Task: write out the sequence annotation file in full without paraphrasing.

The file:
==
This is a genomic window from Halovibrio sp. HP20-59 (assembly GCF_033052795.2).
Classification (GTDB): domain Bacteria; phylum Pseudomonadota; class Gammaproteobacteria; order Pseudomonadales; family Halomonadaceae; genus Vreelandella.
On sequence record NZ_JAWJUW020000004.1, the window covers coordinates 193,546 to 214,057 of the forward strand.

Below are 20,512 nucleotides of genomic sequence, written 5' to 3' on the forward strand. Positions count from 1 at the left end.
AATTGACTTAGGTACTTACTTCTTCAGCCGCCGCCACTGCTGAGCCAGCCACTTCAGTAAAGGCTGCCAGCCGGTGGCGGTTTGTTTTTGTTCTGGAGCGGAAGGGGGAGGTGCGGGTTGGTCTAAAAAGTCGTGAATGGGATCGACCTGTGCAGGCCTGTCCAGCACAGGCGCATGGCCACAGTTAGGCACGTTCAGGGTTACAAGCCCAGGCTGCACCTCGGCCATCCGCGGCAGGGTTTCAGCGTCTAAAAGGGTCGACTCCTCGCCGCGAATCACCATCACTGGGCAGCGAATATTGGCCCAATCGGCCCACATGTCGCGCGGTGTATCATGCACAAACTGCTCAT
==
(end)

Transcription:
This is a genomic window from Halovibrio sp. HP20-59 (assembly GCF_033052795.2).
Classification (GTDB): domain Bacteria; phylum Pseudomonadota; class Gammaproteobacteria; order Pseudomonadales; family Halomonadaceae; genus Vreelandella.
On sequence record NZ_JAWJUW020000004.1, the window covers coordinates 193,546 to 214,057 of the forward strand.

Below are 20,512 nucleotides of genomic sequence, written 5' to 3' on the forward strand. Positions count from 1 at the left end.
AATTGACTTAGGTACTTACTTCTTCAGCCGCCGCCACTGCTGAGCCAGCCACTTCAGTAAAGGCTGCCAGCCGGTGGCGGTTTGTTTTTGTTCTGGAGCGGAAGGGGGAGGTGCGGGTTGGTCTAAAAAGTCGTGAATGGGATCGACCTGTGCAGGCCTGTCCAGCACAGGCGCATGGCCACAGTTAGGCACGTTCAGGGTTACAAGCCCAGGCTGCACCTCGGCCATCCGCGGCAGGGTTTCAGCGTCTAAAAGGGTCGACTCCTCGCCGCGAATCACCATCACTGGGCAGCGAATATTGGCCCAATCGGCCCACATGTCGCGCGGTGTATCATGCACAAACTGCTCAT